At any rate, they hooked up with a Canadian company (Cockshutt) in 1946. Cockshutt had a good short line at the time and they were in the progress of launching their own tractor line – one that they desperately wanted to sell in the States. Putting the deal together with CO-OP was a win/win for everybody.

The Cockshutt Model 20/30/40/50 & the CO-OP Variants

Cockshutt launched the 30 in 1946. It was a small rowcrop tractor that made about 30 horse from a four-cylinder Buda engine. At the same time, they sent the CO-OP E-3 to the states to launch at the same time. The two tractors were absolutely identical, save for the paint and the decals. They were well-built, and featured an industry first – a live PTO. As a result, they sold really well.

Three years later, they launched the Cockshutt 40 and CO-OP E-4, smaller 20 and E-2, and the bigger 50 and E-5. Just like the first tractor, they sold very well. Production lasted up until about 1957(ish) before an investor’s group bought Cockshutt and took them in a different direction.

The success of those tractors was largely due to the fact that they’re fairly simple in design. Aside from the live PTO, there wasn’t anything massively new or high-tech about these tractors. They were reliable and pretty easy to work on when you had to. Who doesn’t love that combo?

CO-OP E-4
Our friends at CHJ Auctioneers & Appraisers are sending this CO-OP home to somebody new in early February 2021!

The “Personalized” CO-OP from Nebraska

This CO-OP E-4 lives in Winside, NE, about an hour or two north of Omaha, and our friends at CHJ Auctioneers & Appraisers are selling this one at auction on February 5, 2021. Overall, it’s in good shape; it’s not perfect, but fundamentally it’s a great example of a neat piece of history.

Now…let’s address the elephant in the room…

This little orange tractor has a ginormous wing on it. Why? I really don’t know. Everybody’s got their thing. Maybe the owner is a big NHRA top fuel fan or something.

I’m not passing any judgment. To each their own.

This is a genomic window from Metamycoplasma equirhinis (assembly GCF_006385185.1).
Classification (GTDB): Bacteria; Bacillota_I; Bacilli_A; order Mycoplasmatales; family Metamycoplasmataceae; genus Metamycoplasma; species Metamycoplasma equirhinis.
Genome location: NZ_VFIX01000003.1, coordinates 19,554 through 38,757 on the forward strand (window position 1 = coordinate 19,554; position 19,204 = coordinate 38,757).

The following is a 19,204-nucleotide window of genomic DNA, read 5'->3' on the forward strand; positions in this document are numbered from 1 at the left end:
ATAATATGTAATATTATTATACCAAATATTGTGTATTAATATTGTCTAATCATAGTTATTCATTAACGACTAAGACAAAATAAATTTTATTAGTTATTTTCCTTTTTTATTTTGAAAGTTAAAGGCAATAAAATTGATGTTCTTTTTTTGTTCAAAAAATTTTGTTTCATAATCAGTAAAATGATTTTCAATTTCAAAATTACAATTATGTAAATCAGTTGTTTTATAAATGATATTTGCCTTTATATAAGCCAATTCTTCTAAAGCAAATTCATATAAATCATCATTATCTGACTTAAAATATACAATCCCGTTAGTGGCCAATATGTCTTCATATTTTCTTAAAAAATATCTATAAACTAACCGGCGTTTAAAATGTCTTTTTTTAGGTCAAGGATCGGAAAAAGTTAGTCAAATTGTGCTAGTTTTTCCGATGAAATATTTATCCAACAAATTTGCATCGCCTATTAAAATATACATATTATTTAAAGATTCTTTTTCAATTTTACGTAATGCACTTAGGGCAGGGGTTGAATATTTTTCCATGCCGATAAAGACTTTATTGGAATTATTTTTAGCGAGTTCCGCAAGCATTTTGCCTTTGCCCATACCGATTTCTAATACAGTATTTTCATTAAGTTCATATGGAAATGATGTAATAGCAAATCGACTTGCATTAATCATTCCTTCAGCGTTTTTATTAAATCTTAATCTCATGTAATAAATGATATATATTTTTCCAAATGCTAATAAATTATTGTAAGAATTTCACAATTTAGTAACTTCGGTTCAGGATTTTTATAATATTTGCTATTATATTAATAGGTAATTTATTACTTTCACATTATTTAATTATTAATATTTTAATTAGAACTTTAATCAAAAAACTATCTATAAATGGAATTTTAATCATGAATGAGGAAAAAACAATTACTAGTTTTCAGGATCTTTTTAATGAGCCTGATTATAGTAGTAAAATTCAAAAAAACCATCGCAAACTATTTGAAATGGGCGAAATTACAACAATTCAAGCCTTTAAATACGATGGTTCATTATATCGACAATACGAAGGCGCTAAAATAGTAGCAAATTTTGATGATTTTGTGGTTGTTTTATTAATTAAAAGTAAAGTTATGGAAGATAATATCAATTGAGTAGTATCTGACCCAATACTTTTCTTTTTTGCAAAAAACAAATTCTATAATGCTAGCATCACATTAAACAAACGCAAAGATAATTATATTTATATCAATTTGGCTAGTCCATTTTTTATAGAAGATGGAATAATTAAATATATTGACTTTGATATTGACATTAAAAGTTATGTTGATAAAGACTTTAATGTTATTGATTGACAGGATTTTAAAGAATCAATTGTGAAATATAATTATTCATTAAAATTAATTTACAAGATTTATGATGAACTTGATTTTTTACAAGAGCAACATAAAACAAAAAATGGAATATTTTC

How personalizing will effect value

From where I’m sitting, there’s three categories of personalizing, and they’ll all effect value a little differently. Here’s how I break it down.

  1. Bolt-ons: If you wire up a light bar on top of the cab or add an aftermarket autosteer or something to make the tractor more efficient, that’s all completely reversible. That stuff can all be removed fairly easily, in most cases.


    Case in point: Ag Leader’s new SteadySteer product is completely reversible. When this video was finished, everything you see here was unclamped from the 4760’s steering column and it was like nothing was ever there.At the end of the day, even if you were to sell it or trade it in, it really shouldn’t effect the value of the machine in a negative way.

  2. Paint/Decals/Doodads: If you repaint a tractor back to factory spec, this doesn’t really apply to you (even if it’s a collector tractor in most cases). However, if you decide you’re going to re-paint your 1468 and put Case International decals on it, it will hurt the resale value of the tractor.
    1468 Customized
    This 1468 has a pretty non-traditional paint job and Case International decals on it. Unfortunately, buyers didn’t take to it when it sold at auction. Hammering home for only $13K, it sold for a fair bit less than the average 1468.

    Typically, you’d have to pay at least $20K for even a well-used example, and closer to $30K for a nice one or a survivor. If it’s going to take extensive work to return a tractor back to stock-appearing, buyers will reel in their bids. Even for rare collector tractors!

    Ford 8n Green
    Here’s another example of a mod that was too much for buyers to stomach. Our Iron Comps average on 8Ns is just over $1400. This one sold for $830 (and it was mechanically sound).

     

  3. Structural Modifications: If you start cutting sheet metal, there’s a good chance that you’re going to see a pretty sharp decline in the value. Chopping up a tractor means that if a bidder wants to bring it back to stock appearing or stock functionality, he’s going to need to source parts – and there are no guarantees that they’ll be available.
    4010 Forklift
    I tried to find any mention of an aftermarket 4010 conversion kit and I can’t find one anywhere.

    For this 4010 that was flipped around backwards to make a forklift (I don’t think there was a kit for this – if so, reach out to me), it was like pulling teeth to sell it. When the hammer fell, it went home with somebody for $1300. Iron Comps says the average price of a 4010 at auction these days is $5563. Ouch.

At the end of the day, I don’t think this little CO-OP E-4 will suffer too much as far as value goes. Based on comparable sales results in Iron Comps, I’d imagine this tractor will get close to $2000. That giant shopping cart handle is attached using about 8 bolts, so it shouldn’t take more than 10 minutes to remove it – including stashing it in the shed somewhere!

See the details on this tractor.